Overestimating AIDS?

More than two million people are still dying from the disease each year.

By ED KOCH
November 27, 2007 21:19
3 minute read.
Overestimating AIDS?

AIDS 224.88. (photo credit: AP)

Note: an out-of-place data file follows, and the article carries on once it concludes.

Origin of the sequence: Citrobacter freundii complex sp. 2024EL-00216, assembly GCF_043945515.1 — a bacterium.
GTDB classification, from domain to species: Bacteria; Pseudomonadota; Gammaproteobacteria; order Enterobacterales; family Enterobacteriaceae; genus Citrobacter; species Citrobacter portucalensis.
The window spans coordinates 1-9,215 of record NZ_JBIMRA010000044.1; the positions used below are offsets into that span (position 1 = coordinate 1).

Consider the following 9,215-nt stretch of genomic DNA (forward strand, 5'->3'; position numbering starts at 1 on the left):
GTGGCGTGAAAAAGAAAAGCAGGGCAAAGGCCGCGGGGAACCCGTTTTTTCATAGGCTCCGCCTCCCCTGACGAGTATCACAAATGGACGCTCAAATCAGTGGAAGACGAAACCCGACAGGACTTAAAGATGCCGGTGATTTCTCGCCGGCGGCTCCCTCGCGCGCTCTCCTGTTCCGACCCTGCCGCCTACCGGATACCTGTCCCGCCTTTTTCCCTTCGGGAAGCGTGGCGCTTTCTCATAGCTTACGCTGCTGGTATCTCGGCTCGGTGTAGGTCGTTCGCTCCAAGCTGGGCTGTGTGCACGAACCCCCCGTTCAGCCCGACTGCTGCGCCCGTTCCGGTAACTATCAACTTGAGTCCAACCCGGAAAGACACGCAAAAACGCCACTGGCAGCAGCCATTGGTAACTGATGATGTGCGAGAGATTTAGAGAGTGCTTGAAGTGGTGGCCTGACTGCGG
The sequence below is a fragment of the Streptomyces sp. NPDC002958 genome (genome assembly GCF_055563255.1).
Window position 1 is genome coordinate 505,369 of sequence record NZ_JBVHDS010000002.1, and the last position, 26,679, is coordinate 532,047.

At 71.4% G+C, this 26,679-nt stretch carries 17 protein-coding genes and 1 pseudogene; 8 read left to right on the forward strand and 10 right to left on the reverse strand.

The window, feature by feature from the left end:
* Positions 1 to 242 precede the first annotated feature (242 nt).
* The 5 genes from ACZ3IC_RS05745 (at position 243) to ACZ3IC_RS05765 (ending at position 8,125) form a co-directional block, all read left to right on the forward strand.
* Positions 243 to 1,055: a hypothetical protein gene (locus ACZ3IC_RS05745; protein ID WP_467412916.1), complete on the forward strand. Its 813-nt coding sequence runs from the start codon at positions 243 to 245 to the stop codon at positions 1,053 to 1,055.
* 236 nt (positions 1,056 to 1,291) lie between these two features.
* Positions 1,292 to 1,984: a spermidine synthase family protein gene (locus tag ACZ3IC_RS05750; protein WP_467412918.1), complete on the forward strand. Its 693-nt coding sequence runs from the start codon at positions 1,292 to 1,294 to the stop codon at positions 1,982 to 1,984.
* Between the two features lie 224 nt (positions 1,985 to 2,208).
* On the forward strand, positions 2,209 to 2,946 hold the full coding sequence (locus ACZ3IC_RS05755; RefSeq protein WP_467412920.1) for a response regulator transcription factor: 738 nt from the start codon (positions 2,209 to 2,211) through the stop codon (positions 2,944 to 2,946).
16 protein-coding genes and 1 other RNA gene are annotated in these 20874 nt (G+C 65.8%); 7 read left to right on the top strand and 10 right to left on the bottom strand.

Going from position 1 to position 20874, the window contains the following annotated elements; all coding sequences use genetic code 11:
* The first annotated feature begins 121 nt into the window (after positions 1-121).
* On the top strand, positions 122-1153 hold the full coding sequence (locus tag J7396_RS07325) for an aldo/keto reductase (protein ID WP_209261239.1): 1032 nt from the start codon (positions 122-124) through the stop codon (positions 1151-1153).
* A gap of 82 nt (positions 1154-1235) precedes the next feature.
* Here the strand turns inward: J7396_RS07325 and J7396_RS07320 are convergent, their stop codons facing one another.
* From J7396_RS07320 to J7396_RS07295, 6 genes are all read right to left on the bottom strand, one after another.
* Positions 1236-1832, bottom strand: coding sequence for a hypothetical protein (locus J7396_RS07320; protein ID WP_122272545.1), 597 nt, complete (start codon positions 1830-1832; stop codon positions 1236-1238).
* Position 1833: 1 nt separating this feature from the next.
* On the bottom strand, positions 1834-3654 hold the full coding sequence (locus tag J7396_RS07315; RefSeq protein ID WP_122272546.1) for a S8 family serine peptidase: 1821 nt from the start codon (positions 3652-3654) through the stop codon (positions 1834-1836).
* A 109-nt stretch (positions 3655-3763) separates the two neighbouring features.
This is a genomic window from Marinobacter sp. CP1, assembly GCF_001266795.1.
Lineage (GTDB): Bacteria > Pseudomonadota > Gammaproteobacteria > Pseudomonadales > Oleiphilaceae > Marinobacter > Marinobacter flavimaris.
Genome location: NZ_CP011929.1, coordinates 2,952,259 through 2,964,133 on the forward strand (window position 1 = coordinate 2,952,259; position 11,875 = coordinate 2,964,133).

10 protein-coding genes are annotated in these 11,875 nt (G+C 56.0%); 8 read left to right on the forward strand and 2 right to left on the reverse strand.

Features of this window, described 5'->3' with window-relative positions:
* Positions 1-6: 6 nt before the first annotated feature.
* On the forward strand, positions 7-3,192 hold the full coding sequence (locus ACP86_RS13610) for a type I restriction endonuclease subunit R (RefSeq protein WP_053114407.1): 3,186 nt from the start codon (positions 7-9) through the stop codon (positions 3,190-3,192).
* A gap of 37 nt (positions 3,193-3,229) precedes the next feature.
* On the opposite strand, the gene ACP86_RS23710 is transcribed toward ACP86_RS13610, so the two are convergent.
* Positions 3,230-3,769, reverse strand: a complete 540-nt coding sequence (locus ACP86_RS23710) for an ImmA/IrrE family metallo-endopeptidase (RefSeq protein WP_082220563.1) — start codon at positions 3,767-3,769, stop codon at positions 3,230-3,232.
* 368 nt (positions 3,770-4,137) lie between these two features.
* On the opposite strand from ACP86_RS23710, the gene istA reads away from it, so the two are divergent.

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On November 25, The New York Times reported "The United Nations' AIDS-fighting agency admits to overestimating the global epidemic by six million people." The World Health Organization states that instead of the earlier estimate of 39.5 million thought to be infected with the virus, the number is now 33.2 million worldwide with 2.5 million new infections per year. A Times article on November 23 stated "more than two million people - mostly in sub-Saharan Africa - are still dying from the disease each year." Clearly, as the Times states, "The revised numbers cannot be used as an excuse to relax the campaign against AIDS." There is, however, a vast change in outlook on the part of the public, particularly by those suffering from the disease. Although recent evidence has documented the presence of the human immunodeficiency virus in the United States for close to 40 years, 1981 is the date we accept as the beginning of the AIDS epidemic. Twenty-six years ago, for the vast majority, being given that diagnosis was the equivalent of a death sentence following a short debilitating, incapacitating illness. The mere mention of the disease spread terror, not only in the groups that were its prime victims - first, homosexuals and then needle-using drug users - but also in the general population unsure of how the disease was spread. In a way, its effect on the public psyche with respect to contagion could be compared to that of leprosy of yesteryear: an uncontrolled irrational fear. Today, those with HIV or AIDS need not, and many will not, panic. During the past quarter of a century, drugs have been discovered that have converted the disease from terminal to chronic. With treatment, patient's lives are similar to those with many other illnesses that require continuing medical attention. For many years testing for HIV/AIDS has required the written permission of the patient. Two salient reasons for this policy were the fact that there was little or no treatment available. Further, as a result of the lack of information and abundant misinformation surrounding the diagnosis, prognosis and communicability of the disease, there was a profound negative reaction on the part of most people toward those suspected of having the disease. Today meaningful treatment is available and, in the main, the irrational stigma associated with the diagnosis has been significantly reduced. Therefore, it is reasonable to review and perhaps revise this policy. A MORE rational formulation is, "Can the simple oral assent of the patient be sufficient for testing for HIV/AIDS?" Many believe that neither written nor oral consent should be required since testing ordered by a physician for a host of diseases - using blood or other tests - does not require the patient's permission. Although there are of course still major privacy concerns, I believe allowing the patient's physician to decide on testing for HIV/AIDS is the appropriate response, if confidentiality can be assured. I recall the opposition that we faced from many sectors of the public when doctors David Sencer and Stephen Joseph - as NYC health commissioners respectively - supported the creation of a needle exchange program intended to reduce contagion in the drug-using community taking their drugs by hypodermic needle and infecting one another through the use of common needles. The program was presented to community leaders and groups. On one occasion, I met with many leaders of the African American community who were adamant in their opposition to any clean needle exchange program. I recall the words of then police commissioner Ben Ward at the meeting. He said, "If it's such a good idea, let them try it first in Scarsdale before trying it in Harlem." My recollection is that we tried it first in Chelsea at an existing New York City health center and later expanded the program. Church groups opposed our handing out free condoms at bath houses and single and gay bars to encourage so-called "safe sex" practices. Actually, the practices should have been called "safer sex." Nevertheless, we did hand out more than one million condoms and closed bath houses, both homosexual and heterosexual, that did not take measures to reasonably insure safe sex practices. One of the greatest successes of my mayoral administration with respect to government protection of the rights of those having the condition HIV/AIDS occurred when the City of New York in a proactive way maintained in a lawsuit that elementary school children with the condition or disease had a right to attend public school. We won that case in a courtroom in Queens County. The writer is a former New York City mayor.

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